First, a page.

- Open Access
Mini-implants and the efficiency of Herbst treatment: a preliminary study
© Luzi et al.; licensee Springer. 2013
- Received: 3 July 2012
- Accepted: 22 April 2013
- Published: 31 July 2013
The purpose of this study is to present the use of a modified Herbst appliance in association with temporary anchorage devices (TADs) in order to enhance the correction of skeletal class II malocclusions.
Ten consecutive adolescents scheduled for Herbst treatment were assigned to two treatment groups. Five cases were treated with a modified miniscrew-supported Herbst appliance (experimental group (EG)) and five cases with a conventional cast Herbst appliance (control group (CG)). In all cases, the Herbst was kept in place for 9 months and was followed by fixed appliances until class I relationships were achieved. The initial (T1) and final (T2) lower incisor inclination on lateral headfilms were analyzed for each case, and the mean increase for the five EG patients and the five CG patients were compared.
The mean increase in lower incisor inclination at the end of treatment was 1° (range 0° to 2°) for the EG and 7° (range 4° to 10°) for the CG.
The rational association of TADs with the Herbst appliance can optimize treatment efficiency and skeletal response by reducing the occurrence of excessive lower incisor proclination.
- Lower Incisor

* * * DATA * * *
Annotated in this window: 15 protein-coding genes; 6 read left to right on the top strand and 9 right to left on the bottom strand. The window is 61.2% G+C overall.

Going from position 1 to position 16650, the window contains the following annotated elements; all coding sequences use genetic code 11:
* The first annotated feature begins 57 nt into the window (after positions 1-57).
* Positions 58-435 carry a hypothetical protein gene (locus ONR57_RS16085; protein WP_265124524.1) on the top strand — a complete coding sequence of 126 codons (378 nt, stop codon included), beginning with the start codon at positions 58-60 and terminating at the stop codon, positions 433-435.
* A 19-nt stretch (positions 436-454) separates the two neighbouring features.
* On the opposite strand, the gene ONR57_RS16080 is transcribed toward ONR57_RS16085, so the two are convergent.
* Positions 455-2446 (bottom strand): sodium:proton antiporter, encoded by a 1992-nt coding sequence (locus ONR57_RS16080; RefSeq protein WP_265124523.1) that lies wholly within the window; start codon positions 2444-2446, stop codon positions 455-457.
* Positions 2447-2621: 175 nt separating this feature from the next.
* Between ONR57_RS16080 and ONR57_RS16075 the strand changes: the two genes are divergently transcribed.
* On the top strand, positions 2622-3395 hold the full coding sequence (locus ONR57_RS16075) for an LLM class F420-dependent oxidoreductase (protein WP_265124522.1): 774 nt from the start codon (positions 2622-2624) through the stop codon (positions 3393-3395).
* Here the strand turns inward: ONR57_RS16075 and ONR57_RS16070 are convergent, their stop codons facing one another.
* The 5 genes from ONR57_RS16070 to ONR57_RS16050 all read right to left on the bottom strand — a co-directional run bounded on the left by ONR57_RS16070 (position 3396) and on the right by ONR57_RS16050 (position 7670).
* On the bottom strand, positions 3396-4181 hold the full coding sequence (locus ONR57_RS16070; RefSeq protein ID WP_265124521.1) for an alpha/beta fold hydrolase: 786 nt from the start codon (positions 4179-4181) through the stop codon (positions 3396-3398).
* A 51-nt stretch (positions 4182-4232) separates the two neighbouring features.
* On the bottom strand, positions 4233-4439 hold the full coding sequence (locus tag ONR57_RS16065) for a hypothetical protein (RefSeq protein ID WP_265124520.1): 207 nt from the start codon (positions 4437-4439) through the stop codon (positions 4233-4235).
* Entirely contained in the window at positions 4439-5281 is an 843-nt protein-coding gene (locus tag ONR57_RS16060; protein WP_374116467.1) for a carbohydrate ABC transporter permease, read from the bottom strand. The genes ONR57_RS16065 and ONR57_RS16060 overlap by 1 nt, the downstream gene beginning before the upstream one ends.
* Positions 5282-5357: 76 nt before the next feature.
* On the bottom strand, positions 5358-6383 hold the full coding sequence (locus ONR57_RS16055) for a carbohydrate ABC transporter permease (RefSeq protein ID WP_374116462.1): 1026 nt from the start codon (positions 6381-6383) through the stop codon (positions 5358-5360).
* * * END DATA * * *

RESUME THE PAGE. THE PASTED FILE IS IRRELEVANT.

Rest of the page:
- Skeletal Class
- Landmark Identification
- Herbst Appliance
- Thread Length
The introduction of noncompliance systems has markedly influenced class II treatment. Devices with the purpose of distalizing upper molars[2–7] as well as devices with the purpose of advancing the mandible[8–13] have become very popular in the last two decades. However, in spite of the popularity of these devices, they all lead to some anchorage loss and undesirable side effects as the anchorage teeth do never exhibit complete stability. Herbst treatment, in particular, generally features an unwanted proclination of the lower anterior segment[14–16]. The introduction of temporary anchorage devices (TADs) has recently brought the option of absolute anchorage control to daily clinical practice. While this benefit has been extended to distalizing devices[17–20], eliminating anterior anchorage loss, and generating new and more efficient treatment protocols, the association of bite-jumping devices and TADs has been discussed but not yet evaluated in a controlled clinical study. The aim of this study, therefore, is to evaluate whether the association of a modified Herbst appliance and TADs can enhance the correction of skeletal class II malocclusion, avoiding the undesirable proclination of the lower anterior teeth.